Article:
World Health Organisation- WHO has declared 2020 as the Year of the Nurse and the Midwife. Its an opportunity to recognise the profession as there are 20 million nurses around the world
International Nurses Day is usually observed annually on May 12th, which commemorates Florence Nightingales birth and celebrates the important role of nurses in health care. This year 2020 is the 200th anniversary of the birth of Florence Nightingale.
Rather, ten times, die in the surf, heralding the way to a new world, than stand idly on the shore. – Florence Nightingale.
Florence Nightingale Facts-
- Florence Nightingale – was on born in Italy on May 12th 1820 and Florence -died August 13th 1910 in London, England
- Florence gave personal care to wounded soldiers during night rounds and thats how she became known as the “Lady with the Lamp”.
- She was well educated and a statistician, also she was able to read and write French, German, Italian, Greek and Latin.
- Florence knew from a young age that it was her calling to care for others and at 24 years old she went to Dusseldorf, Germany where she studied Nursing, but not without defying her parents to follow this path.
- During the Crimea war the British Press portrayed the horrendous conditions that the wounded soldiers were in. Florence was requested to attend these soldiers and on arriving she found conditions were filthy, supplies inadequate, staff uncooperative, and severe overcrowding and the death rate of the soldiers was unacceptable.
- Nightingale established standards of care such as basic necessities as bathing, clean clothing, clean linen, dressings and adequate food. She reduced the death rate of soldiers by vast numbers (true statistics are unknown).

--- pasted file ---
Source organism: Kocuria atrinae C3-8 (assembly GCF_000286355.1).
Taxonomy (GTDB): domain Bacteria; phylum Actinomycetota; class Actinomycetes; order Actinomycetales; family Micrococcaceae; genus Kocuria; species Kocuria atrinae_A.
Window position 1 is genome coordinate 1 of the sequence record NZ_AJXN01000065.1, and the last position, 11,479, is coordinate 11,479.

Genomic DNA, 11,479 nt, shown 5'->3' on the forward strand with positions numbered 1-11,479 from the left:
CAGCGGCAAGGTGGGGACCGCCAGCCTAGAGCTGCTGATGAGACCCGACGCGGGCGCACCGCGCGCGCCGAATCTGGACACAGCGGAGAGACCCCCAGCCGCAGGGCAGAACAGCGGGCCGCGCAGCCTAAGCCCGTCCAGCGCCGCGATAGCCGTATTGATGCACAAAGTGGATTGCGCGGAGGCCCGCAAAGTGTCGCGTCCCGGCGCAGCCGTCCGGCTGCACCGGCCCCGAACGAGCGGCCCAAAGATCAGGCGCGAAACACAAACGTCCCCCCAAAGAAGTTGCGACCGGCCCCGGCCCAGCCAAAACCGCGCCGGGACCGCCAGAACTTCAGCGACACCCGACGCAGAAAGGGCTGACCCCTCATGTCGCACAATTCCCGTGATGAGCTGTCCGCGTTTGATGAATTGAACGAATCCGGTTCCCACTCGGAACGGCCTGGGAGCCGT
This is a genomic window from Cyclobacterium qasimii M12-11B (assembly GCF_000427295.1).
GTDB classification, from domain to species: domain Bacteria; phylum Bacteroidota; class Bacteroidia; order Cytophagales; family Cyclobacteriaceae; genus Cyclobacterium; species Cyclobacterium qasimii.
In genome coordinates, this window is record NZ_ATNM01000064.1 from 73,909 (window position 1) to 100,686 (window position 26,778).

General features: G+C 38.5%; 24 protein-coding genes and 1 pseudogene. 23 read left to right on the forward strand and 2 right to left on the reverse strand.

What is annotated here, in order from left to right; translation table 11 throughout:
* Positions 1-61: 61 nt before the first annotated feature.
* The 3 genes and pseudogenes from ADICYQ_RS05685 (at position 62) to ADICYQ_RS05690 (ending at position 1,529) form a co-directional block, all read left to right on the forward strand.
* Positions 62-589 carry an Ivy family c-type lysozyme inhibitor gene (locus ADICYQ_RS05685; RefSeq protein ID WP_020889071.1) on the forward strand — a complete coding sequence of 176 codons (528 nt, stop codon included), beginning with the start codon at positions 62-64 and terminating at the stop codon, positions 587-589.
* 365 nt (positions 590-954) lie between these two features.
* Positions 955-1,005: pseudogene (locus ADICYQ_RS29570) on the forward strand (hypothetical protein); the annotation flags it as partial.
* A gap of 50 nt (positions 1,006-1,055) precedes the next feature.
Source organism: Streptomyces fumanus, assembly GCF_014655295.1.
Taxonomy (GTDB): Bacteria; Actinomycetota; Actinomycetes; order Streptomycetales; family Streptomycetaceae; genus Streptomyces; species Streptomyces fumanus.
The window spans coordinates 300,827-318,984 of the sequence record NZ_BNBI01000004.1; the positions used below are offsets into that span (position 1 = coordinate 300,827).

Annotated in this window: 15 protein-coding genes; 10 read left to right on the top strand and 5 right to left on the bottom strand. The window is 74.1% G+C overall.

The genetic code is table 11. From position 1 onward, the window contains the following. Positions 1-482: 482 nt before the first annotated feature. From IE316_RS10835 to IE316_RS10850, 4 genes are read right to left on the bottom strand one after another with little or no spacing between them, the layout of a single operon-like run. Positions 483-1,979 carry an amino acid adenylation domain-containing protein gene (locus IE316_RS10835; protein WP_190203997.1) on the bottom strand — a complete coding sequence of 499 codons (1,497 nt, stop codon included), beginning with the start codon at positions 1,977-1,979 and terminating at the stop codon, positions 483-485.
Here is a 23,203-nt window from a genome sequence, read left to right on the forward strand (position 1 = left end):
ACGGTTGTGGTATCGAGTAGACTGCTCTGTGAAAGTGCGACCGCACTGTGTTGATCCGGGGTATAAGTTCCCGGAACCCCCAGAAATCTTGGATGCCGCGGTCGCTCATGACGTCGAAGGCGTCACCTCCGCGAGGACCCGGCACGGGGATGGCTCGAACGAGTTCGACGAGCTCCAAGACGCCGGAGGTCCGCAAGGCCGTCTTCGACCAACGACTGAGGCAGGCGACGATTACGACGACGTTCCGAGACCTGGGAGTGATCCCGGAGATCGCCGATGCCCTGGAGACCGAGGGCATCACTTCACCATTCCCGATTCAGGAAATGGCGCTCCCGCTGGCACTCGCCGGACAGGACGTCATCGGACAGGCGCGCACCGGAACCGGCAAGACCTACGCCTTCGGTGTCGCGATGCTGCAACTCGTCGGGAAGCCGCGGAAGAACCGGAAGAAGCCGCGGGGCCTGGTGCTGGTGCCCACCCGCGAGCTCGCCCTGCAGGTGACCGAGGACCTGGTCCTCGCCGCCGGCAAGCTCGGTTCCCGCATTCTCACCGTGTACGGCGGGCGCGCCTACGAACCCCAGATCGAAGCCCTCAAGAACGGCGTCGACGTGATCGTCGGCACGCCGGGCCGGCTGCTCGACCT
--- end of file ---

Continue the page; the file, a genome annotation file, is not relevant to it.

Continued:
- On her first excursion to Crimea she fell ill with “Crimean fever”- brucellosis, possibly from drinking contaminated milk. The effects of the disease lasted for many decades, frequently confining her to bed because of severe chronic pain.
- On returning back to London and from private donations, she establish the first scientifically based nursing school—the Nightingale School of Nursing, at St. Thomas’ Hospital in London in 1860.
- FlorenceNightingale was honoured by becoming the first woman to receive the Order Of Merit (1907). And, she was the first female member of the Royal Statistical Society.
Why is 2020 Year Of The Nurse so important now?
WHO has marked 2020 as The Year Of The Nurse as to increase recognition in areas of-
- The shortage of nurses as a global issue– WHO recognises the world-wide trend of needing 9 million more nurses and midwives by 2030, the implications of the workforce becoming overworked and stretched affects health outcomes to patients, as the quality of care is impacted and confidence may be lost for nurses as well.
- For the profession of nurses to have more recognition– The current image and narrative of nursing at times is regarded as “doctors” helpers, this leaves a feeling of being undervalued and impacts on professional self-esteem. This image of nursing, may discourage younger generations choosing nursing as a career option. To break the misconceptions, challenge and effect change, more nurses are needed to be involved in areas of policy change working with both politicians and policy-makers.